Monday, May 6, 2013

Industry Languages VS Super Languages (part 2)

If you want some insight into my motivation, mood, and personality when it comes to the difference between the industry standard languages like Java and the esoteric languages that commonly get passed up in corporate environments like Lisp or Haskell, then this post has a part 1.  Go check that out.  However, if you're strapped for time or just want to get to the point and pass judgment, feel free to start here.

I already mentioned the classic objective measure for programming languages.  Is it turing complete or is it sub-turing complete?  With a turing complete language, we know how to create functions that can perform every calculation that we know how to perform.  With sub-turing complete languages, we can still create functions that can perform calculations, but we can't create all of the functions that can be created in a fully turing complete language.  

I want to add one more idea.  Fixed functionality.  Think about it this way.  If a turing complete language can create a light, it can create lights that can do anything that is doable.  Red lights, blinking lights, moving lights, whatever.  Well, sub-turing languages can create lights as well.  They can't do as much as the turing complete language can, but perhaps it can make red lights and blinking lights.  The fixed functionality language can't even be called a language.  It's either there or it's not there.  If you use it you get a light, but you have no control over the light.  It's a red light that's always on.  If you don't use it it's not there.  

Now, fixed functionality isn't necessarily bad.  The down side is pretty obvious.  If you want a green blinking swaying light, then you are out of luck.  You only get red lights with fixed functionality.  But on the other hand.  If you happen to need a red light, and you don't want to think about it very hard.  Then you get yourself a red light.  You don't have to tell the language to make a light, and then make it red, and then make it stationary, and then make it constant.  You just say LIGHT.  And you get exactly what you wanted.  So there's a sort of cognitive simplicity provided.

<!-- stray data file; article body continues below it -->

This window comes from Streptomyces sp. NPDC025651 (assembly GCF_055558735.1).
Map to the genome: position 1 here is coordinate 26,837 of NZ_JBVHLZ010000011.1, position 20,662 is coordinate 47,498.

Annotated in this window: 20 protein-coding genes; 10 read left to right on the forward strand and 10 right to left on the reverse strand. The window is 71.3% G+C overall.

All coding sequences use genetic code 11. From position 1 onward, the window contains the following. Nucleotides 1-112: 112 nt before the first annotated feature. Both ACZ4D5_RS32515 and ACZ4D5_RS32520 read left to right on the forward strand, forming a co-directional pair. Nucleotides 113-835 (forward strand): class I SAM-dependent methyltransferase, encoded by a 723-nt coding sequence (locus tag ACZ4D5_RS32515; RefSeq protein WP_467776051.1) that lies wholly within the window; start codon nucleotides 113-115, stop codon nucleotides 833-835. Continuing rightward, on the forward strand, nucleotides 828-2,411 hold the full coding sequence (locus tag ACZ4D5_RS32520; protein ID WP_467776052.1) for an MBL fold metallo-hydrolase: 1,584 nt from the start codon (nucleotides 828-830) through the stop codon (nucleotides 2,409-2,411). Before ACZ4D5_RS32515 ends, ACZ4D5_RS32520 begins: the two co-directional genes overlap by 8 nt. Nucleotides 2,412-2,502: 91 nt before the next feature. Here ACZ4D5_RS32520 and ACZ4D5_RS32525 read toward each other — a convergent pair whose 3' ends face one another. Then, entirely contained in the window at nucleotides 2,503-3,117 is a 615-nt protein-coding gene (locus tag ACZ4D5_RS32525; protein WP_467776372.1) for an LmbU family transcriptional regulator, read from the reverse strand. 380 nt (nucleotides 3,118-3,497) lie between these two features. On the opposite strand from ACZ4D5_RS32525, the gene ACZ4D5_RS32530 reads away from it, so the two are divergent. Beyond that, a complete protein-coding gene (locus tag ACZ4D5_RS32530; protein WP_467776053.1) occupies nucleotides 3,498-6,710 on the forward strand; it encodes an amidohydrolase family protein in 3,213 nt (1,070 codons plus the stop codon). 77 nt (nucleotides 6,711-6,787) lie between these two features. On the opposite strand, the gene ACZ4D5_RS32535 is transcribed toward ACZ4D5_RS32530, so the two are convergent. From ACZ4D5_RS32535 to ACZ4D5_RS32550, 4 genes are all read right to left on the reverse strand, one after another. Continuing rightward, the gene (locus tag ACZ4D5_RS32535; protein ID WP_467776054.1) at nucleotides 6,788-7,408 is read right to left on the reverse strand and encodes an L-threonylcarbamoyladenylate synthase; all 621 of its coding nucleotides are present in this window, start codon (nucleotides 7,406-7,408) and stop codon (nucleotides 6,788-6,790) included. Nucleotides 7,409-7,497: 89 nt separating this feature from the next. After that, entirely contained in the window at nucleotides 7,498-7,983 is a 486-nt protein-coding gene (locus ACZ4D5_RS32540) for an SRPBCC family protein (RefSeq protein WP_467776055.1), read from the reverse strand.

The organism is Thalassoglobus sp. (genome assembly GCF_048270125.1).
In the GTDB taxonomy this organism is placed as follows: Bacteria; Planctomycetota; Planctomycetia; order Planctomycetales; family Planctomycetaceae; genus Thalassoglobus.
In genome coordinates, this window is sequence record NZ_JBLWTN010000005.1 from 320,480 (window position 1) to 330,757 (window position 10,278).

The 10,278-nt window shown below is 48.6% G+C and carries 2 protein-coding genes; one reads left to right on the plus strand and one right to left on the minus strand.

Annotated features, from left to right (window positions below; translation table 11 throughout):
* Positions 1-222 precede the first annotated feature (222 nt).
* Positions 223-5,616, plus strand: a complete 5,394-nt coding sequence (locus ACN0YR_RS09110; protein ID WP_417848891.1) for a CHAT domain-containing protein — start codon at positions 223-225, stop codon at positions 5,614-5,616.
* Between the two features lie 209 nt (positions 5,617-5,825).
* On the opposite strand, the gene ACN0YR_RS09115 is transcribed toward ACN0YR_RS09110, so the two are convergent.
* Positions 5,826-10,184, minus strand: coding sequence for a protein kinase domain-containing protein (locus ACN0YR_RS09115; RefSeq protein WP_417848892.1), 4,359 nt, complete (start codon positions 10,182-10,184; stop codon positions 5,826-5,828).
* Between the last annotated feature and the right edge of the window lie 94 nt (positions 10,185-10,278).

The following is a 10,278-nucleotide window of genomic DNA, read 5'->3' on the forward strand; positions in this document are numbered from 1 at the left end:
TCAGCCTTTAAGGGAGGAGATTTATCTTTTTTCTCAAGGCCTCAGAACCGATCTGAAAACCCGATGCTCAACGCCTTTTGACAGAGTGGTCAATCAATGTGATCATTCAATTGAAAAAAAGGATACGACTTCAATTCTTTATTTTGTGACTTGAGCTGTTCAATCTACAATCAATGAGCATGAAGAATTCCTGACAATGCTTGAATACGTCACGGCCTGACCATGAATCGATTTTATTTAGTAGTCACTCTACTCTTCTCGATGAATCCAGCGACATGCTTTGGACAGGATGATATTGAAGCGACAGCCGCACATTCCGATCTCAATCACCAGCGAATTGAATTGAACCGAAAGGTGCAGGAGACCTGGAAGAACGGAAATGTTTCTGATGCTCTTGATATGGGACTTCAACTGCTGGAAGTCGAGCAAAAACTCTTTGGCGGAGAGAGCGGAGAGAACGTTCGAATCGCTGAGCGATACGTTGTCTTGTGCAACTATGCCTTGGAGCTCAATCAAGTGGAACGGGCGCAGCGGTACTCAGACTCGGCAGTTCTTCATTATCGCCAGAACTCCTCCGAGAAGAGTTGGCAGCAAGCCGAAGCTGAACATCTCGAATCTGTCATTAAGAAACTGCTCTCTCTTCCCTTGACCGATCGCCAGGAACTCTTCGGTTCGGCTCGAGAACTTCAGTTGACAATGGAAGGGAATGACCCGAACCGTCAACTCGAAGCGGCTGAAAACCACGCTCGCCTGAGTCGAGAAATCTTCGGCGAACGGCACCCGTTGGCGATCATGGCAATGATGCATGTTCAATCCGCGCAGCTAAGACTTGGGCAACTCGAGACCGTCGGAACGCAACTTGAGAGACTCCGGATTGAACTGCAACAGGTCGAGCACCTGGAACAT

So now we can quality languages as turing complete, sub-turing complete, and fixed.  

Before we go onto differentiating languages, let's talk about some of the features in languages.  Well first of all every language is parsed.  That is, you provide some sort of textual input to the computer that humans can understand, and the computer turns the text into a bunch of bytes that the CPU can understand.  Also there are keywords.  These are specific special words in the language that have a single meaning to the computer.  And finally, let's say function dispatch.  So normally, if you call a function, then you get a very specific set of calculations.  Sometimes, though, you can get one of several different sets of calculations depending on the applications of some rules.

Okay, so as far as a language goes.  It doesn't make a lot of sense to have a fixed language.  That's more of a light switch than something that you would program with.  But what about those features I just mentioned.  Well, in Java the parsing is fixed, the keywords are fixed, and the function dispatch is sub turing complete (interfaces and inheritance allows a non-fixed decision as to what the actual function actually is).  The C programming language has a sub-turing complete parsing process (macros), fixed keywords, and mostly fixed function dispatch (although there are function pointers).  Now consider Common Lisp.  Turing complete parsing (reader macros can call turing complete functions), turing complete keywords (macros can call turing complete functions), and … well I'm not sure if the common lisp object system (CLOS) actually allows arbitrary function dispatch, but it does allow quite a bit, so at the very least we can call it sub-turing complete.  

So nearly every language is turing complete, but the differentiation I'm trying to raise here is where else is it turing complete.  The super languages tend to have a lot more turing completeness available.  Haskell has turing complete parsing (at least it has a Quasi Quoting extension that provides this), turing complete keywords (again the Template Haskell extension), and a turing complete type system.  Forth has turing a turing complete parsing process.  Etc etc.

The industry languages tend to have less turing complete features available.  With the canonical example of Java, nearly every aspect of the language is sub-turing complete.  And generally features that are turing complete are considered harmful.  Most people distrust macros in C and templates in C++.